Thanks to Jeffrey Skoll, hundreds of millions of dollars worth of critical COVID-19 fighting medical supplies were sent to some of the poorest countries in the world. The Gambians now have access to healthcare thanks to Jeffrey Skoll. Jeffrey Skoll has contributed to an 85% decrease in the number of water-borne illness-related deaths in 700 Indian villages. Numerous thousands of Haitians who are HIV positive now have access to antiretroviral medications as a result of Jeffrey Skoll. Because of Jeffrey Skoll, 6,000 African communities have declared an end to female genital cutting.
Who is Jeffrey Skoll?
Jewish middle-class parents in Toronto welcomed Jeffrey Skoll into the world in 1965. His father had a business that produced industrial chemicals, while his mother was a teacher. Jeff’s father was given a cancer diagnosis when he was 14 years old. His father expressed regret for not having time to do everything he had planned in life. This conversation would have a profound, lifelong impact on Jeff.
Jeff studied at college at the University of Toronto. To pay for his education, he pumped gas and worked at a student newspaper. He earned an honors degree in electrical engineering from the university in 1987. Remembering his father’s regrets, Jeff proceeded to spend several months backpacking around the world.
“I collect broken laser pointers,” the person said.
Soon thereafter Pierre approached Skoll again about joining the tiny startup. Skoll joined the company as the president and first employee after losing all will to delay.
Already a profitable company, eBay was experiencing such a fast rate of growth that Skoll had his work cut out for him. He assumed control of the administrative side of the business and produced the business plan that turned eBay from a successful start-up into one of the most lucrative industries in the world.
At the time, it appeared as follows:
In 1998, eBay
Becoming a Billionaire
NASDAQ listed eBay on September 21, 1998. The initial share price objective was $18. eBay’s first trading day came to a finish at $53.50.
Giving it all Away
Jeffrey, who became a multi-billionaire, never forgot his father’s regrets or the idea of “tikkun olam,” and he set out to transform the world.
One of the biggest foundations for social entrepreneurship in the world, The Skoll Foundation supports like-minded innovators and works to link them. Its goal is to address global concerns on a wide scale. Each year, the foundation evaluates tens of thousands of grant applications before selecting four to six recipients for substantial funding. The financing from these grants is normally given for three years.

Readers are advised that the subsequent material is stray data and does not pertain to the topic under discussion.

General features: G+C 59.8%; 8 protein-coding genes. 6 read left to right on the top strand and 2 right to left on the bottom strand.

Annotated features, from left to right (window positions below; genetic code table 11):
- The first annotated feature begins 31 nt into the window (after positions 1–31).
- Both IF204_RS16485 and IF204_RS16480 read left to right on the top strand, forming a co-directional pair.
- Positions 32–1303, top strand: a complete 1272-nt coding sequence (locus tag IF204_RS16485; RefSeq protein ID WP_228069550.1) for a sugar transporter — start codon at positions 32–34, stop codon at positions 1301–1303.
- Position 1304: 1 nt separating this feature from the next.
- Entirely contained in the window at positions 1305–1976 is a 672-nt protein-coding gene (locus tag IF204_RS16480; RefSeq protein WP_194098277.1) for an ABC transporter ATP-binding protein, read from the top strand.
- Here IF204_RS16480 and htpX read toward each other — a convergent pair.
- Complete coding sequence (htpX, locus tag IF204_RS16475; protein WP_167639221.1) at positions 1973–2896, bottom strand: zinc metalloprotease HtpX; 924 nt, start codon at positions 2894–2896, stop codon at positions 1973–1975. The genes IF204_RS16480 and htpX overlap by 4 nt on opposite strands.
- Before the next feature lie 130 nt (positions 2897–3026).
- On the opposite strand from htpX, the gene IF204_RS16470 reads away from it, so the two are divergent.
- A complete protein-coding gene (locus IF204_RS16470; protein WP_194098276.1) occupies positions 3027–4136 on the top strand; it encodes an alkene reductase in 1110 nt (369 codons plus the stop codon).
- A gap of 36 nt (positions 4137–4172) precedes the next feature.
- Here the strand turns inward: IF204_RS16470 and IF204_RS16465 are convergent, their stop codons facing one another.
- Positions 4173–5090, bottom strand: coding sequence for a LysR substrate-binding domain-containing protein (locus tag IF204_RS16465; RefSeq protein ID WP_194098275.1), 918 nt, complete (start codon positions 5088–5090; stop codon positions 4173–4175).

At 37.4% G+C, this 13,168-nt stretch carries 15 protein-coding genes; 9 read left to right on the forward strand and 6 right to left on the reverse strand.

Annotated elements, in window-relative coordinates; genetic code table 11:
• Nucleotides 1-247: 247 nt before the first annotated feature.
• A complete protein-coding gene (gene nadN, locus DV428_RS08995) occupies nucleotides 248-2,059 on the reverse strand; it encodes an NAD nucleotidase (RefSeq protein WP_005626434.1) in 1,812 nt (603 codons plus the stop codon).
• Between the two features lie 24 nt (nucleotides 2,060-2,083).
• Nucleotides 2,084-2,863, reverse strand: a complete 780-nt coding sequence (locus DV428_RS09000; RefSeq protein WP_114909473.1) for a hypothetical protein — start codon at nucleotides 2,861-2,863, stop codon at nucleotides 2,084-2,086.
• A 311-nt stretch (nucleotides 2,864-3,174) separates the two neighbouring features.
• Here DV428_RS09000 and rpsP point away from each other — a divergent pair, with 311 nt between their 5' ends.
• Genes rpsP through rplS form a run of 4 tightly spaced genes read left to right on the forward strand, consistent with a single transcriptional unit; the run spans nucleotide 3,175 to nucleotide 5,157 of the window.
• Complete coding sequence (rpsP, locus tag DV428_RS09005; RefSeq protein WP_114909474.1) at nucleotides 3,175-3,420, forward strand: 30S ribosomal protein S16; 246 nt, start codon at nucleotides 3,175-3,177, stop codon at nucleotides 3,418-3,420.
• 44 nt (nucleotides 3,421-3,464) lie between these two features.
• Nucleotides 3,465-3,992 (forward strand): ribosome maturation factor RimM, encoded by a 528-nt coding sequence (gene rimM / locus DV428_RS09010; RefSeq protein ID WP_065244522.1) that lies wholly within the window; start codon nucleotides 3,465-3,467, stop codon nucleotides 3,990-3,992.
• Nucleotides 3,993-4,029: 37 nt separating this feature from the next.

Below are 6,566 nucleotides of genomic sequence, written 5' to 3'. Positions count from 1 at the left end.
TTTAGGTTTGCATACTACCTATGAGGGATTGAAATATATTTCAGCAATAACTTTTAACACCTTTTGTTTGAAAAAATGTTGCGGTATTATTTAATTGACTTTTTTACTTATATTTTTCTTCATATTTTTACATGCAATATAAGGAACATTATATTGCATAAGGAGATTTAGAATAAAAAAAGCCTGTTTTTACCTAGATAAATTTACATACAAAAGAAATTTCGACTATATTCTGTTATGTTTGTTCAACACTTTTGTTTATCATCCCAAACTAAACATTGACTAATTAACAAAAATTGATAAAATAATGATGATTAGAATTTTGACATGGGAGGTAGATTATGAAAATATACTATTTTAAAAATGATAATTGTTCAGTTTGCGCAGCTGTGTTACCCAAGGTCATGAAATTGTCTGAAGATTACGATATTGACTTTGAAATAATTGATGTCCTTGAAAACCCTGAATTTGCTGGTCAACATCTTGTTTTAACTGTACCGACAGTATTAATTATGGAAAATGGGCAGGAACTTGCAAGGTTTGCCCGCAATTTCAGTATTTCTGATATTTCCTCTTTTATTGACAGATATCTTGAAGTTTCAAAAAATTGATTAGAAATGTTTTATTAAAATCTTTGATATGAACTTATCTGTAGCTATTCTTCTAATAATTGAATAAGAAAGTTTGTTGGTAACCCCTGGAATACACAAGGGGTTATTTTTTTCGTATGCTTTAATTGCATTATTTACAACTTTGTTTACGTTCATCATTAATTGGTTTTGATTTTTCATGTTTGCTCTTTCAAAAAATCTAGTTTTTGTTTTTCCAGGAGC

Its flagship program, the Skoll Awards for Social Entrepreneurship, supports 85 social entrepreneurs who are supplying some of the world’s most underdeveloped nations with critical resources.
People who are motivated to make a difference can connect with one another through the online community “Social Edge” and the yearly “Skoll World Forum” on Social Entrepreneurship held in Oxford.
To help improve business skills in social entrepreneurs, Skoll contributed $8 million to create the Skoll Centre for Social Entrepreneurship at the University of Oxford, which allows five entrepreneurs each year to enroll in M.B.A. classes. Media outlets including The Sundance Institute, NPR, PBS, and the annual Skoll Awards Ceremony at the Skoll World Forum all highlight social entrepreneurs.
Jeffrey gave $100 million in 2009 to establish the Skoll Global Threats Fund, which focuses on the Middle East conflict, pandemics, water security, climate change, and other global threats.
Jeffrey personally gave $120 million in 2020 to help fight the COVID-19 epidemic. The money was spent to buy respiratory devices, testing equipment and other medical supplies in poor countries.
In 2004, Skoll founded Participant Media in an effort to use the entertainment sector to highlight social issues. The business currently has a strong track record of producing films that encourage social awareness and change. Films produced by Participant Media include:
In order to establish the Skoll Center for Social Impact Entertainment, Jeffrey gave a gift to the UCLA School of Theater in 2014.
When Bill Gates called Skoll in 2010 and urged him to sign the Giving Pledge, Skoll readily agreed, adding:
“If I die today, everything goes to the foundations.”
If only the world had more billionaires like Jeffrey Skoll. And if I ever become a billionaire, I will certainly be following in his path!
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